By Russell Hargrave

The public gaze may have settled on the refugee children of Calais this week, but the UK government has also promised to help people fleeing persecution from much further afield. The commitment is barely more than a year old but there are already worrying signs that it will not be met.

After the pictures appeared of four-year-old Aylan Kurdi with his tiny curled-up body washed up on the Greek coast, prime minister David Cameron pledged more help for Syrian refugees. His government had already sent more aid to the region, and this was now joined by a commitment to resettle 20,000 men, women and children who had been forced to flee to neighbouring countries.

This was something which refugee charities had pushed for for a long time. It was a very welcome step. But the pledge to refugees has now stalled amid a row with local authorities. The future of the programme, along with the lives it is supposed to save, is at risk.

I live in east London, and started looking into the story for my local community newspaper, the Waltham Forest Echo. I knew that the borough had pledged to host ten Syrian families in the area. But data released over the summer showed that only 1,600 refugees had arrived in the UK. Very few people had been resettled in London, and none at all in my borough. So why? 

The main reason is money. When I approached the local authority, they told me they were still going to host refugee families "provided that government allocate adequate funding". I did a bit more digging, and Waltham Forest Council shortly afterwards issued a long public response, detailing their worries about the finances.

As I reported at the time: 

"Council leader Chris Robbins explained that plans had stalled because central government had made no allowance for higher costs in London, especially for housing. Councillor Robbins argued that this left Waltham Forest with “a funding gap of around £10,000 per refugee per year”."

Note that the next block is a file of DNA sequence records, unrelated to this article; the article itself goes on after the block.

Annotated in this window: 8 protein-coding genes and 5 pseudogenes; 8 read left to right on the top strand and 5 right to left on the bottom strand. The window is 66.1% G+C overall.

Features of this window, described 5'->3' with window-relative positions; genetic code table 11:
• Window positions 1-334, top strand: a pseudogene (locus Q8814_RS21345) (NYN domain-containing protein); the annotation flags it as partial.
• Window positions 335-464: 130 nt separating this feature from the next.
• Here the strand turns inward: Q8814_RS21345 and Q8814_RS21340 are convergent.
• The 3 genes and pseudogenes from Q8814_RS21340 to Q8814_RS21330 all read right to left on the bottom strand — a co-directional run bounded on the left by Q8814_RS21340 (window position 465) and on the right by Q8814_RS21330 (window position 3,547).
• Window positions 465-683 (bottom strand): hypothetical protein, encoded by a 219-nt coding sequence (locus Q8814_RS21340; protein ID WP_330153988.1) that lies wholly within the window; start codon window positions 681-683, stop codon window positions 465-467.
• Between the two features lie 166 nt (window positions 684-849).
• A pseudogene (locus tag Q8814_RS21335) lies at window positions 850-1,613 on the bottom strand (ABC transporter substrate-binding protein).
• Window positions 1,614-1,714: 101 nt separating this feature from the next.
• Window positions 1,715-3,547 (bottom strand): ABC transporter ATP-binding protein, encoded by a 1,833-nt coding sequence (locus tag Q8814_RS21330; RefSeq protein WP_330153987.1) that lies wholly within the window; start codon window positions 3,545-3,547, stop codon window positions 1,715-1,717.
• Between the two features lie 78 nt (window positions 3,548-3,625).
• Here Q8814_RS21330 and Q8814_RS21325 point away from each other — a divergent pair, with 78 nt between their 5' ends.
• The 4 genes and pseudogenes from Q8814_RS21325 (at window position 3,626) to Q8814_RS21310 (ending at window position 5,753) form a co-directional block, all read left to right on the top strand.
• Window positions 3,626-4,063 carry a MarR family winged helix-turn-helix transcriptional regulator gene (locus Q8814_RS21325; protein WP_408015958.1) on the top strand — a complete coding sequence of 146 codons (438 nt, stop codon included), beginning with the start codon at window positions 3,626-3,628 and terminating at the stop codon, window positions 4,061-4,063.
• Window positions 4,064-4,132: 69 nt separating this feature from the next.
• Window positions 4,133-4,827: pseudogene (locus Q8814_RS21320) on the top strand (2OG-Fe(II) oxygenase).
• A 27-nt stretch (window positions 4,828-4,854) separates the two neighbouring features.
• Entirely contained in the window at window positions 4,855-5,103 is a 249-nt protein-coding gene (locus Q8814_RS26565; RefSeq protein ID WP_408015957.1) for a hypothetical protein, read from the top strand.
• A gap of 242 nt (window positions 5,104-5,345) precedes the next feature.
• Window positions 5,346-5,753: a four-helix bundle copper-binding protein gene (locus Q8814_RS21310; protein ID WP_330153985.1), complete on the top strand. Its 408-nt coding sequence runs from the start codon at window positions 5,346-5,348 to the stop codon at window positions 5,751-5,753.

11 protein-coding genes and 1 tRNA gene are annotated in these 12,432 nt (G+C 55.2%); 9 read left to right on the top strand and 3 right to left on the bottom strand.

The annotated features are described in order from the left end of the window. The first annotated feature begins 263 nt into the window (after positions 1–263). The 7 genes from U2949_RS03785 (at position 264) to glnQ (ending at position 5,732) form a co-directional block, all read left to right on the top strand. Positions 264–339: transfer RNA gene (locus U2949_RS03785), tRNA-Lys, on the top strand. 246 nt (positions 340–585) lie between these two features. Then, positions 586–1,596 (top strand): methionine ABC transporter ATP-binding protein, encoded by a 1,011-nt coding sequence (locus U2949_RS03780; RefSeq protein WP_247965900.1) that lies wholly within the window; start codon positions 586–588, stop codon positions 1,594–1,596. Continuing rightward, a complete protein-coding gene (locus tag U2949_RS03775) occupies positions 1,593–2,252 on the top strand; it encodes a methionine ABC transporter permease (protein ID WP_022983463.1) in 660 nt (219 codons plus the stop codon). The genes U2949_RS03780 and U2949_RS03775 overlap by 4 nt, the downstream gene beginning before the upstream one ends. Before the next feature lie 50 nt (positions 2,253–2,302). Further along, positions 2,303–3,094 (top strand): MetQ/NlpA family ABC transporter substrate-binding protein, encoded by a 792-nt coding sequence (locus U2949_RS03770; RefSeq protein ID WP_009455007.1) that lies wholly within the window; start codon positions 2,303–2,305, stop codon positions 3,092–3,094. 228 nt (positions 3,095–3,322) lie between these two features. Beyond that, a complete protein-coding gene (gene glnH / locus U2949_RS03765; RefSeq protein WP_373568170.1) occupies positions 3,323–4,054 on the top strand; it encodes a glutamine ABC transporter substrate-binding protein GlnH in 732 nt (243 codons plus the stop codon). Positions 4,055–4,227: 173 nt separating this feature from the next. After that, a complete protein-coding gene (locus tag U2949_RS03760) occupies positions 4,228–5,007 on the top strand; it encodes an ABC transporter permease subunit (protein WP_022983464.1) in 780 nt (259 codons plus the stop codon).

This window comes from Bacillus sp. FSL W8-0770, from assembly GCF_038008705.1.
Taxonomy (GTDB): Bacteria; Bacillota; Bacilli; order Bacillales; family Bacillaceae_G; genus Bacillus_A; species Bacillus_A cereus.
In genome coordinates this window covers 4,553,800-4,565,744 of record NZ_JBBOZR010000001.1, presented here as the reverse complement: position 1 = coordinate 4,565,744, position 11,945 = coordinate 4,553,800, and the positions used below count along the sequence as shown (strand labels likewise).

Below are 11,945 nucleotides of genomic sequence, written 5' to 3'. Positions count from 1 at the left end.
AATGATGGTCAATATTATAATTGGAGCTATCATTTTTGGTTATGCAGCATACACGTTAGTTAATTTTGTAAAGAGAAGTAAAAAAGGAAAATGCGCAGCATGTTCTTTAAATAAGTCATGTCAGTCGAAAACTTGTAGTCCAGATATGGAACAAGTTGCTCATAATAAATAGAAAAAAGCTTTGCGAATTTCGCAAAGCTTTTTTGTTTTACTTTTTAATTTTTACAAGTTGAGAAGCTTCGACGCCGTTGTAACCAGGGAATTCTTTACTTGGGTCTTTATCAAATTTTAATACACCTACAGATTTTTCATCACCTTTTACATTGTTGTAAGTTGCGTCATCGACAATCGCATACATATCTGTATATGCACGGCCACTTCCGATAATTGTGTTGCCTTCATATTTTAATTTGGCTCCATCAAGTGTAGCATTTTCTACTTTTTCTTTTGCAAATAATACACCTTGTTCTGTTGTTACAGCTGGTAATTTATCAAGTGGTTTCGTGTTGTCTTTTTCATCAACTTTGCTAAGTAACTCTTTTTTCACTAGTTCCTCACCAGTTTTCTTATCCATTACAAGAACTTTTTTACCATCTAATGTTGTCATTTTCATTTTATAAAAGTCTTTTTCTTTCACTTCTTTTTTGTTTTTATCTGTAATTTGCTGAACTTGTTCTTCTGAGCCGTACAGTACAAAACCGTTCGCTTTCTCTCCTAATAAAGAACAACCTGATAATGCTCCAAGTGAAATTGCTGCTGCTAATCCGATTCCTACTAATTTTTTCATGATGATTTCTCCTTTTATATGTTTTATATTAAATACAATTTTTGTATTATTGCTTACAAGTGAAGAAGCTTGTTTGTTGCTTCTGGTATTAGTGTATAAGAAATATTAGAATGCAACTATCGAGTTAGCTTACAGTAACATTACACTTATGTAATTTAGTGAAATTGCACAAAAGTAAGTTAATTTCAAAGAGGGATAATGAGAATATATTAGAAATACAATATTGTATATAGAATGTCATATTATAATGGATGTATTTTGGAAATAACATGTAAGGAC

Even if each Syrian family consisted of just three individuals, this would mean the council is requesting an additional £1.5million across the five years.

Councillor Robbins committed to working with other London boroughs and the mayor of London to find a solution, but also stressed that the Home Office would need to provide clarity on "whether councils in London are going to get the support they need to take in Syrian refugees".

The government will know that local authorities, even those controlled by Conservative councillors, can make serious trouble over this sort of funding gap. Amid the confidence of the party faithful at Tory Conference earlier this month, there was a recurring theme at the local government events I attended. Councils were fed-up because, they argued, extra burdens were being passed down to them from Westminster without any money. There was a barely hidden sense of threat. Boroughs which felt short-changed would soon let ministers know.

If other councils are doing the same maths as in Waltham Forest, especially in the south-east where housing and support costs are highest, the sums will run into tens of millions of pounds. If council bosses start telling their local papers that Whitehall is making them pull scarce funding from essential services to look after refugees—not a vote-winning demographic—the pressure on central government will grow.

There is a political solution, of course. Local authorities will want to wheedle more money to help with resettlement. The government can negotiate their demands down a bit. This is what politicians are employed to do: give a little ground on all sides, reach a common ground so that projects don't grind to a halt the minute there is trouble.

But there is trouble ahead, no doubt about that. These negotiations need to start quickly if they haven't already.

As a colleague of mine at the Echo pointed out, it probably wouldn't be that difficult for the government to squeeze out of its pledge to Syrian families. New ministers could quietly recast the promise as a quaint idea of David Cameron's, a policy hatched by the last regime which hasn't survived transition.

This would be shameful, a betrayal of the people we have promised to help. The UK's promise to those families was public and full-throated. It mustn't be discarded the moment it hits a bump in the road.

Russell Hargrave is a writer and charity press manager. He has previously worked at a think tank and on refugee communications and policy.

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